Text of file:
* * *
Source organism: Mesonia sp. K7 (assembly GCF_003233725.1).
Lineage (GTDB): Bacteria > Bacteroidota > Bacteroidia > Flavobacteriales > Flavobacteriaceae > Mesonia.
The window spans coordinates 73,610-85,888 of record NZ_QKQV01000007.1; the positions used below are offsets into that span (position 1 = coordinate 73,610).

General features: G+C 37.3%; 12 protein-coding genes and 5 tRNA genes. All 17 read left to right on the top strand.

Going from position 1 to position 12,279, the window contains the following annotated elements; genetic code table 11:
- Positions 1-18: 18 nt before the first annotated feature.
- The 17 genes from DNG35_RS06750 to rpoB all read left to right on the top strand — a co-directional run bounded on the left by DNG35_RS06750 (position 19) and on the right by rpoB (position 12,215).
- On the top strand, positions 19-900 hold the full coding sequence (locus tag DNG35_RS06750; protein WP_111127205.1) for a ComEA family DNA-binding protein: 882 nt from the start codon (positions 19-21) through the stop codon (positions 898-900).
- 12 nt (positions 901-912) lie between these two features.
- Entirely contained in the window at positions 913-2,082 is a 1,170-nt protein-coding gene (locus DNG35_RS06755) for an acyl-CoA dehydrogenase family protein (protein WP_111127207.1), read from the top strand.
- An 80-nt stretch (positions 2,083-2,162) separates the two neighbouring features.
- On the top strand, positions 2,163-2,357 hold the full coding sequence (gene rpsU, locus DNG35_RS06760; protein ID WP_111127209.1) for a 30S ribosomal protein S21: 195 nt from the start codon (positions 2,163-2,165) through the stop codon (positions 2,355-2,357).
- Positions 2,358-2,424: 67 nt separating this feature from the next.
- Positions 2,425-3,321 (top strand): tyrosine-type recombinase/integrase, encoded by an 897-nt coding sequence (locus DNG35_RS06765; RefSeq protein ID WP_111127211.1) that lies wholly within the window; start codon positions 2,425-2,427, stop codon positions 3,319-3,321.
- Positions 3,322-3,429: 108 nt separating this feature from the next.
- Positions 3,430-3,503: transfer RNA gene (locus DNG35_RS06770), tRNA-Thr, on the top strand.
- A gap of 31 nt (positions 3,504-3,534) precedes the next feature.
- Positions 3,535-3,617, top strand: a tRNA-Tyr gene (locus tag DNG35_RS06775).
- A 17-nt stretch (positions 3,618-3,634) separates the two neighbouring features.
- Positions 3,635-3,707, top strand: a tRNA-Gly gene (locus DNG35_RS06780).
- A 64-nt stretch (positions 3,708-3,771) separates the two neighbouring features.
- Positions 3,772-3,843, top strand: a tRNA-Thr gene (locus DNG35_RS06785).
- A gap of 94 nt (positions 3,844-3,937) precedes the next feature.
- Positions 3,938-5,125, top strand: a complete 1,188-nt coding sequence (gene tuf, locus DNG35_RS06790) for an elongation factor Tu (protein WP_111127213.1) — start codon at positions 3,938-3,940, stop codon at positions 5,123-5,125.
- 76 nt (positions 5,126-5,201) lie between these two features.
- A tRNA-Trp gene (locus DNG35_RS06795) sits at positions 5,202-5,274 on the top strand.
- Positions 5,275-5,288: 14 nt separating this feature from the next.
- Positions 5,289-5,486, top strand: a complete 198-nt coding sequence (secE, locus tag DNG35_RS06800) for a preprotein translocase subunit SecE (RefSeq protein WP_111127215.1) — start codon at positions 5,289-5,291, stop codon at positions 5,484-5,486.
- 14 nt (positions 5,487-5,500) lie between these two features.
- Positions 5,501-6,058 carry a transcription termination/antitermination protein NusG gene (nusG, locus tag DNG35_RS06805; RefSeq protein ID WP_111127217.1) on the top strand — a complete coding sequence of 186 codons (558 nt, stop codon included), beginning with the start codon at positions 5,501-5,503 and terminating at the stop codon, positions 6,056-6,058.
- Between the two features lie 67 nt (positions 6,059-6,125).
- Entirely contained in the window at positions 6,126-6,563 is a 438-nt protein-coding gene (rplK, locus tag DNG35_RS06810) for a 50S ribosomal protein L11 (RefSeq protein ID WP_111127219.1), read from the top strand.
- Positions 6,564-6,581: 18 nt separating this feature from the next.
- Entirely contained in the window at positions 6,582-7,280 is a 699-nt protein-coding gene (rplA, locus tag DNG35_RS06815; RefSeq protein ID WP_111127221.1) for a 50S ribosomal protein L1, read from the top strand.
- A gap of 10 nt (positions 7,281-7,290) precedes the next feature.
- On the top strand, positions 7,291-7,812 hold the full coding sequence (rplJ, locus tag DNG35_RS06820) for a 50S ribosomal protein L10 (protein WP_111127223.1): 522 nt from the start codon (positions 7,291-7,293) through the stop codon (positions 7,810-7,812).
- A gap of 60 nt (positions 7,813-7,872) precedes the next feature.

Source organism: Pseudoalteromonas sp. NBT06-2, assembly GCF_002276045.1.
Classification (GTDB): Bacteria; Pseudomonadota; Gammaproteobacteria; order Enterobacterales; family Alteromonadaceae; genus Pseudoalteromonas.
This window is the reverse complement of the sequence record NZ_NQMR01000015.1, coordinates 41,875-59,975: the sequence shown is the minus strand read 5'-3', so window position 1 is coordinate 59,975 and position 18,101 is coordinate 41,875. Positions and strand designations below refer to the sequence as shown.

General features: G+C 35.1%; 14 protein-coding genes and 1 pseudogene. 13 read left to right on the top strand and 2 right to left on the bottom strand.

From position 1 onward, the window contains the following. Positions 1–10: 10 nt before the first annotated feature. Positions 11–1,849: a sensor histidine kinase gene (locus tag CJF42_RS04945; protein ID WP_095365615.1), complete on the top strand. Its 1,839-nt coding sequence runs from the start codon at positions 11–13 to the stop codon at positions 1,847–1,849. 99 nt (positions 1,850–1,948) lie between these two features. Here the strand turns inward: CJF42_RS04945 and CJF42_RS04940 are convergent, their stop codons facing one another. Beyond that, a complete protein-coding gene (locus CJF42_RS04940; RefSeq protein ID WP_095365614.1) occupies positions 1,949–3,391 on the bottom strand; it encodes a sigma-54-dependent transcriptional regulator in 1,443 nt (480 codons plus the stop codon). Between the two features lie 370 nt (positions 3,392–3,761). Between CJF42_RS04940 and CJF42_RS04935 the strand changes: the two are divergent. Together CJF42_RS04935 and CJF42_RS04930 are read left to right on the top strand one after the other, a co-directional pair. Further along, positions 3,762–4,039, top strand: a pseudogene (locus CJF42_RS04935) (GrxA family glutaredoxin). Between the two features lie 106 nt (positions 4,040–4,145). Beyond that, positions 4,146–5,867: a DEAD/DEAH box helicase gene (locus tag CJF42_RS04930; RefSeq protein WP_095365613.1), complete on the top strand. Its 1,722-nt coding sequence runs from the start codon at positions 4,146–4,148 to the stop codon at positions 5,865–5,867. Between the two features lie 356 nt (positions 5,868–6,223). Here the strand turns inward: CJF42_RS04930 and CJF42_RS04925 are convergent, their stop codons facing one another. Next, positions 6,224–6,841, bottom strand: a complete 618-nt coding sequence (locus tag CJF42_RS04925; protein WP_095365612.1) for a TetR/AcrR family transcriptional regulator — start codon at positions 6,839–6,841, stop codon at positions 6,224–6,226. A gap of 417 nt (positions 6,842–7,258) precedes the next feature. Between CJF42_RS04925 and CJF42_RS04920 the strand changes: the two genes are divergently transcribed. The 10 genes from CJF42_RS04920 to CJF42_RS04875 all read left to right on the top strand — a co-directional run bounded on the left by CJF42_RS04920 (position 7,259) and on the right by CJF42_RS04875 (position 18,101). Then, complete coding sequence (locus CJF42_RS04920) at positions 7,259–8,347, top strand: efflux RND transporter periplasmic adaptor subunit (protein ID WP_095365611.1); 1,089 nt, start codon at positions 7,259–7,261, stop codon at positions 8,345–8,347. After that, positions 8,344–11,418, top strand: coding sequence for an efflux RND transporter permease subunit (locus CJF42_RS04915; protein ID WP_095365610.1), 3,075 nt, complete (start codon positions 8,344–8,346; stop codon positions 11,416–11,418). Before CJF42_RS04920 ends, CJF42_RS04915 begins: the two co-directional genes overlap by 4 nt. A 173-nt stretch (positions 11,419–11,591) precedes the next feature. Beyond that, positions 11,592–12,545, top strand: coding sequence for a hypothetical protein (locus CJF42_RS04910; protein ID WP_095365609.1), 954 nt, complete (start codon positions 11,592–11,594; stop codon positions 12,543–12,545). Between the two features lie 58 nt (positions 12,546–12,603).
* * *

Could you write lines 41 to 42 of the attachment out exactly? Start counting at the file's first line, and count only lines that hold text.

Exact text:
General features: G+C 35.1%; 14 protein-coding genes and 1 pseudogene. 13 read left to right on the top strand and 2 right to left on the bottom strand.

From position 1 onward, the window contains the following. Positions 1–10: 10 nt before the first annotated feature. Positions 11–1,849: a sensor histidine kinase gene (locus tag CJF42_RS04945; protein ID WP_095365615.1), complete on the top strand. Its 1,839-nt coding sequence runs from the start codon at positions 11–13 to the stop codon at positions 1,847–1,849. 99 nt (positions 1,850–1,948) lie between these two features. Here the strand turns inward: CJF42_RS04945 and CJF42_RS04940 are convergent, their stop codons facing one another. Beyond that, a complete protein-coding gene (locus CJF42_RS04940; RefSeq protein ID WP_095365614.1) occupies positions 1,949–3,391 on the bottom strand; it encodes a sigma-54-dependent transcriptional regulator in 1,443 nt (480 codons plus the stop codon). Between the two features lie 370 nt (positions 3,392–3,761). Between CJF42_RS04940 and CJF42_RS04935 the strand changes: the two are divergent. Together CJF42_RS04935 and CJF42_RS04930 are read left to right on the top strand one after the other, a co-directional pair. Further along, positions 3,762–4,039, top strand: a pseudogene (locus CJF42_RS04935) (GrxA family glutaredoxin). Between the two features lie 106 nt (positions 4,040–4,145). Beyond that, positions 4,146–5,867: a DEAD/DEAH box helicase gene (locus tag CJF42_RS04930; RefSeq protein WP_095365613.1), complete on the top strand. Its 1,722-nt coding sequence runs from the start codon at positions 4,146–4,148 to the stop codon at positions 5,865–5,867. Between the two features lie 356 nt (positions 5,868–6,223). Here the strand turns inward: CJF42_RS04930 and CJF42_RS04925 are convergent, their stop codons facing one another. Next, positions 6,224–6,841, bottom strand: a complete 618-nt coding sequence (locus tag CJF42_RS04925; protein WP_095365612.1) for a TetR/AcrR family transcriptional regulator — start codon at positions 6,839–6,841, stop codon at positions 6,224–6,226. A gap of 417 nt (positions 6,842–7,258) precedes the next feature. Between CJF42_RS04925 and CJF42_RS04920 the strand changes: the two genes are divergently transcribed. The 10 genes from CJF42_RS04920 to CJF42_RS04875 all read left to right on the top strand — a co-directional run bounded on the left by CJF42_RS04920 (position 7,259) and on the right by CJF42_RS04875 (position 18,101). Then, complete coding sequence (locus CJF42_RS04920) at positions 7,259–8,347, top strand: efflux RND transporter periplasmic adaptor subunit (protein ID WP_095365611.1); 1,089 nt, start codon at positions 7,259–7,261, stop codon at positions 8,345–8,347. After that, positions 8,344–11,418, top strand: coding sequence for an efflux RND transporter permease subunit (locus CJF42_RS04915; protein ID WP_095365610.1), 3,075 nt, complete (start codon positions 8,344–8,346; stop codon positions 11,416–11,418). Before CJF42_RS04920 ends, CJF42_RS04915 begins: the two co-directional genes overlap by 4 nt. A 173-nt stretch (positions 11,419–11,591) precedes the next feature. Beyond that, positions 11,592–12,545, top strand: coding sequence for a hypothetical protein (locus CJF42_RS04910; protein ID WP_095365609.1), 954 nt, complete (start codon positions 11,592–11,594; stop codon positions 12,543–12,545). Between the two features lie 58 nt (positions 12,546–12,603).